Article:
This article examines the relationship between borders and alliances in Russian foreign policy. From the early 1990s, with the disintegration of the alliances and blocs of the Cold War, “national borders” reemerged and were either reactivated along the lines of pre-Soviet ones, or were created from the arbitrary lines of Soviet administrators. Yet, the remaking of alliances in recent years has shadowed these re-bordering processes. The enlargement of the EU and NATO in Europe, and the creation of the Shanghai Cooperation Organization and the Eurasian Economic Union have created a new rivalry between alliances. This has resulted in a contradictory and complex geopolitical landscape, where the re-bordered space of the post-Cold War period is de-bordered under the new circumstances of these alliances. In the case of Asian borders, the situation seems different from European circumstances where East and West were divided by a “wall” that divided a continent and overlay national borders. In Asia, national borders became more naturalized through the so-called hub and spoke of alliance making centered on US bilateral security arrangements. This article turns to the Russo-Chinese and Russo-Japanese cases, and traces the emergence of a kind of European-Asian hybrid model of the relationship between borders and alliances. It examines the correlation between (b)order making and alliances through an analysis of the dynamics affecting Russia’s eastern borders vis-à-vis China and Japan.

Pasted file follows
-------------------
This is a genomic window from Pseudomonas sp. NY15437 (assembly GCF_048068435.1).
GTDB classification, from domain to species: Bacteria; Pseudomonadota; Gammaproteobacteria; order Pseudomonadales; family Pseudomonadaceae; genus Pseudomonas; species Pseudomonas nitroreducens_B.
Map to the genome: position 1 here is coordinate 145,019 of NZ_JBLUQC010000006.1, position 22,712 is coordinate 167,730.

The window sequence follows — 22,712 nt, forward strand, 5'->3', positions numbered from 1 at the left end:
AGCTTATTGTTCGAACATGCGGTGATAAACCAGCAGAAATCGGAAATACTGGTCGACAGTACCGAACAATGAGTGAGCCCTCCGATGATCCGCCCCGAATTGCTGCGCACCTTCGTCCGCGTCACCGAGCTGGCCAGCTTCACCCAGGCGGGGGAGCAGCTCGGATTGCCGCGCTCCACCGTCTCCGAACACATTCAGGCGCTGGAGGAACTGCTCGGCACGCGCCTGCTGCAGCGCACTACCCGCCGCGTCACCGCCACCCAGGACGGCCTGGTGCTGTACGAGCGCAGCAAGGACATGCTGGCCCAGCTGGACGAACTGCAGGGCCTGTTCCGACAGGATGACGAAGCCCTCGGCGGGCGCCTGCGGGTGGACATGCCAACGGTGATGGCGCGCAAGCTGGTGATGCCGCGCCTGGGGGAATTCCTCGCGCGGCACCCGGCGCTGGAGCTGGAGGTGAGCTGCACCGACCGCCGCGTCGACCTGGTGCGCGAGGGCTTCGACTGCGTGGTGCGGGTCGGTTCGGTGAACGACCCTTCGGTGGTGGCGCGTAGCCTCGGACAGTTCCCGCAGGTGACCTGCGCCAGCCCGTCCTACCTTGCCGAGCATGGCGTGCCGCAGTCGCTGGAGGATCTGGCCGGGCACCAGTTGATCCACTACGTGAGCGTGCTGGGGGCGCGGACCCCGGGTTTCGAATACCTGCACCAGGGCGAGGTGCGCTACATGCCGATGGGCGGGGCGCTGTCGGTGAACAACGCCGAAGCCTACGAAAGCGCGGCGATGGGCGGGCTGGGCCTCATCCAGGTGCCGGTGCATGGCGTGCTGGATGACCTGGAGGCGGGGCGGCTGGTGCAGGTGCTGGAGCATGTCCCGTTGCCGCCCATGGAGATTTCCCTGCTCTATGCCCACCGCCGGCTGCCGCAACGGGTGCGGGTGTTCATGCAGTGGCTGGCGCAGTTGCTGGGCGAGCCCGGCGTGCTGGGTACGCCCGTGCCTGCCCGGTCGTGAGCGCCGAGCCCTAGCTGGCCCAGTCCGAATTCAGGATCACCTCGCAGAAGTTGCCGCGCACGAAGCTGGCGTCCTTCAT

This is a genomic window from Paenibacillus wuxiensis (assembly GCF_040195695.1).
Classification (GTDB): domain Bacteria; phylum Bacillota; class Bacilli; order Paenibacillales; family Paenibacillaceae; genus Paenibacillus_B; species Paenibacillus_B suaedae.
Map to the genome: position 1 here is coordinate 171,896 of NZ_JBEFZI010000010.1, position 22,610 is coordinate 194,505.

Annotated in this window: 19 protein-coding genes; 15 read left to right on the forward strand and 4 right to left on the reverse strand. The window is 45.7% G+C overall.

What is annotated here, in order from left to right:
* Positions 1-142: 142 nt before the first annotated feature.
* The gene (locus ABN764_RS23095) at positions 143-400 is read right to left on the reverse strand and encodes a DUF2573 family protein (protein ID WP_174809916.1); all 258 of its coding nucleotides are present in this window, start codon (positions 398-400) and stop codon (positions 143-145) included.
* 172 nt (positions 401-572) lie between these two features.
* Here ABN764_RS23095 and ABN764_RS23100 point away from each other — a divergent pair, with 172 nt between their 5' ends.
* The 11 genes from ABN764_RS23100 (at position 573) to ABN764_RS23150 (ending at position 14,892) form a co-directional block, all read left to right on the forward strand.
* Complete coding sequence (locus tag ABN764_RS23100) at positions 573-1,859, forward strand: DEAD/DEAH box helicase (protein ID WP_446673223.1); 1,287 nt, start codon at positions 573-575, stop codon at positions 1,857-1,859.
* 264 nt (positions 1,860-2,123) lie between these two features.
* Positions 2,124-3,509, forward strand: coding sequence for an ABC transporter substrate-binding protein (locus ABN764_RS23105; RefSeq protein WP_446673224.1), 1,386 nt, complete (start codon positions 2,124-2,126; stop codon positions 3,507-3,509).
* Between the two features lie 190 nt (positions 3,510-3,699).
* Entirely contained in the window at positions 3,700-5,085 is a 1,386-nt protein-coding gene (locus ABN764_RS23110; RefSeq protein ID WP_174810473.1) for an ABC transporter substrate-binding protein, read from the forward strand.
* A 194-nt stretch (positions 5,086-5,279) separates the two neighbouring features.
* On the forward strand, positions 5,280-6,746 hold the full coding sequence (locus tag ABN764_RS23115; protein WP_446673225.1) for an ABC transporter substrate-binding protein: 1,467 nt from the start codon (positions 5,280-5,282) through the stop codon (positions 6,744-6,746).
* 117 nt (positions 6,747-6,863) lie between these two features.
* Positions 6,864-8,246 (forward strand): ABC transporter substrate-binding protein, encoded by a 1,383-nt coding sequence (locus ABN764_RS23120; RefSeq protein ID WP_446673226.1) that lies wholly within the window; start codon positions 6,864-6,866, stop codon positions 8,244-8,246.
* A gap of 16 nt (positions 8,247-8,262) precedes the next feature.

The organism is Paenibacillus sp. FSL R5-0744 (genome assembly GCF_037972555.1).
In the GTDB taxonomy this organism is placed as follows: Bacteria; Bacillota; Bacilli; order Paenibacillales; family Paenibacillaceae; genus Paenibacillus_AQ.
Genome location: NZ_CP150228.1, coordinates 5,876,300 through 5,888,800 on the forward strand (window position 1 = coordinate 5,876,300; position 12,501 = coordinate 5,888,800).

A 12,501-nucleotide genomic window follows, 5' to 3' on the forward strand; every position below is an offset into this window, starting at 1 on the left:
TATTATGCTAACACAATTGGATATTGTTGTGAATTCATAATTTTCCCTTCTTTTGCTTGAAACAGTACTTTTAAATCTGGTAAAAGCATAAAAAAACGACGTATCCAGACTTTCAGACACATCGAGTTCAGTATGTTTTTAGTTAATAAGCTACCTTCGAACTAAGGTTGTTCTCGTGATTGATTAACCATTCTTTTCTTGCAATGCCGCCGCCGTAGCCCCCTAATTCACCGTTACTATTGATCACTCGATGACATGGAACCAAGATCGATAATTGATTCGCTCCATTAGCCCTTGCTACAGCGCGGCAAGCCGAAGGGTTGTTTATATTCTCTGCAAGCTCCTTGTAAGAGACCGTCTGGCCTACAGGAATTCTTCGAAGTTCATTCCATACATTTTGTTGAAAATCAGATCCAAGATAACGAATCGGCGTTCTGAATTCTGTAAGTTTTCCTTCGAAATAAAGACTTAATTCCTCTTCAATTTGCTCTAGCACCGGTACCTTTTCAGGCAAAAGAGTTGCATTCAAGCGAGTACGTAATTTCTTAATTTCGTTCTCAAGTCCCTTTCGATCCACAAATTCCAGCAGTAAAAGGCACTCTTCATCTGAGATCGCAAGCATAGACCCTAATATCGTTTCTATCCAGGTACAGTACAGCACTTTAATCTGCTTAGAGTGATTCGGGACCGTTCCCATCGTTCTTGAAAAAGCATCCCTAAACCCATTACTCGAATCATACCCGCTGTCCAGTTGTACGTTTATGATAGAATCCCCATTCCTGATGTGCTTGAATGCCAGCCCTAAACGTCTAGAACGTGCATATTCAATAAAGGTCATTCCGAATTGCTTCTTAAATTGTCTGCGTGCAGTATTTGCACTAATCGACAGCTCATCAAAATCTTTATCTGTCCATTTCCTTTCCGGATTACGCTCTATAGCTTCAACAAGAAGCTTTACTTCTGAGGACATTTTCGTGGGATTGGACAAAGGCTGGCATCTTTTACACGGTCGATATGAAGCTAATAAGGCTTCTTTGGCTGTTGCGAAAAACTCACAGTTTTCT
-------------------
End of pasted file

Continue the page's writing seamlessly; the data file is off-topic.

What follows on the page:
All Science Journal Classification (ASJC) codes
- Geography, Planning and Development
- Sociology and Political Science
- Political Science and International Relations